Tuesday, November 2, 2021

2017 Sarris Vineyards "V for Vostilidi": A Compelling Greek White Wine

Krasi, an excellent Greek restaurant in Boston, has the second-largest Greek wine list in the country, under the supervision of Wine Director Evan Turner. The wine list is filled with a diverse selection of intriguing and delicious Greek wines, from all parts of Greece and of all different types, from Sparkling Wines to Dessert wines. Check out my Ten Reasons To Drink Greek Wine for more inspiration for why you should go to Krasi and sample their extensive Greek wine selection. 

On my own recent dinner at Krasi, I checked out a small supplementary list of their wines which they had chosen to highlight. I ordered a couple glasses of the 2017 Sarris Vineyards "V for Vostilidi" ($15/glass, $57/bottle), which Evan's description for the wine simply stated, "Drinking this makes politics bearable. So does taking Molly but we can't say that." I'd never tasted a wine made from the Vostilidi grape before so I decided to try it. And it was wonderful, complex and alluring, and I'm going to buy a case from a local wine shop so I can have the wine at home. 

The Sarris Winery is located in the south-west part of Kefalonia. the largest Greek island in the Ionian Sea. The winery was established by Panos Sarris, who began working as a server in restaurants, before eventually returning to Kefalonia to set up his own place, a pool side café bar called Preview. In 2004, he moved the restaurant to the Avithos beach, and he's also the author of a cook book, “Tastes of Kefalonia.” The winery is now located about 300 meters away from his restaurant. 

During all these years, his interest in wine developed, leading to him becoming a Master Sommelier in 2008, and producing his first wine in 2012 on a farm that formerly belonged to his family. He has about 2.2 acres of Robola vines, another indigenous white grape, and a small amount of other grapes. Most of his vines are 40 years old, with some as old as 60 years. The soils are poor, stony limestone,  at an altitude of about 2600 feet. When producing his wines, they are foot-trodden, fermented using wild yeast, and aged in neutral oak barrels.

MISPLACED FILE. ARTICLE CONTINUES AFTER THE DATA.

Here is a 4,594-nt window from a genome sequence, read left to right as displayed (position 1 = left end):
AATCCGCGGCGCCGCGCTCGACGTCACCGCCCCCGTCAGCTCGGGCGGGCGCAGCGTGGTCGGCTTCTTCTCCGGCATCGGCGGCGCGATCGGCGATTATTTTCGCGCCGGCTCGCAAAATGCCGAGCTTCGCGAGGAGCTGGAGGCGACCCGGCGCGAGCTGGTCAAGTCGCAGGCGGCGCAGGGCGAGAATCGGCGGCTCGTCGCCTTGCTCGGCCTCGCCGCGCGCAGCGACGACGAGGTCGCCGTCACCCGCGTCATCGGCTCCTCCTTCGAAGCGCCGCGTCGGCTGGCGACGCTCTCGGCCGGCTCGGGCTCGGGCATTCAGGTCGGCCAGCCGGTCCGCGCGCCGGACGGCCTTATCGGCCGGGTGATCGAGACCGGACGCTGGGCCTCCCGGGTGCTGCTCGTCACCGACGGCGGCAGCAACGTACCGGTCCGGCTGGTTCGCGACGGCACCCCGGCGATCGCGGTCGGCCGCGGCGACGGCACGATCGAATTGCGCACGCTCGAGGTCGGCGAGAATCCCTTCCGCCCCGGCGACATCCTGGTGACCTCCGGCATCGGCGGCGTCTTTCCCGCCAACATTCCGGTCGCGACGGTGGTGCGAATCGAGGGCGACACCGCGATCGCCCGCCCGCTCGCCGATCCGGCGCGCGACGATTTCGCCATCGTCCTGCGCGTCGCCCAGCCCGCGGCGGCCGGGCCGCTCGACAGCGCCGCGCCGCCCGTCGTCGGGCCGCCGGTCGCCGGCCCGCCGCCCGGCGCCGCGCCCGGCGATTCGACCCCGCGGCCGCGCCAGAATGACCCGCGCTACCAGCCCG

Vostilidi, also known as Goustolidi, derives its name from the Greek avgoustolidi, which means "August’s jewel,"  referring to its early ripening, often in August. It's exact origins are unknown, although it has been documented as far back as the 16th century, and it likely at least a few hundred years older, maybe even going back to the ancient Greeks. The grape primarily grows on Kefalonia, with about 74 acres of vines, but can be found in limited quantity in other parts of Greece. 

The 2017 Sarris Vineyards "V for Vostilidi" (about $30 retail) is 100% Vostilidi, spontaneously fermented and aged for about 11 months in a neutral 2-ton Austrian oak barrel. The vines are organic, although not certified, and the wine has a 13.2% ABV.  The color of the wine reminded me more of an orange wine than the usual white wine. On the nose, I found an appealing blend of fruit notes, from apricot to peach, with a tinge of honey. And on my palate, it provided a complex and intriguing melange of flavors, including peach, apricot, vanilla, sweet orange and sesame! I don't recall the last wine that ever brought to mind sesame seeds but I loved that aspect of the wine. Good acidity, some minerality, firm tannins, plenty of umami, and a touch of floral notes. So much going on in each sip and the finish was lengthy and very satisfying. Highly recommended!

The wine went well with our initial Meze, including the Octopus Mortadella, Greek cheese, Taramsolata, and Trahano Kroketes. We enjoyed the wine so much that we ordered a second glass, before later ordering a bottle of red for the rest of our dinner. I now want to try more wines made from Vostilidi, as well as buy some of the Sarris for my home cellar. 

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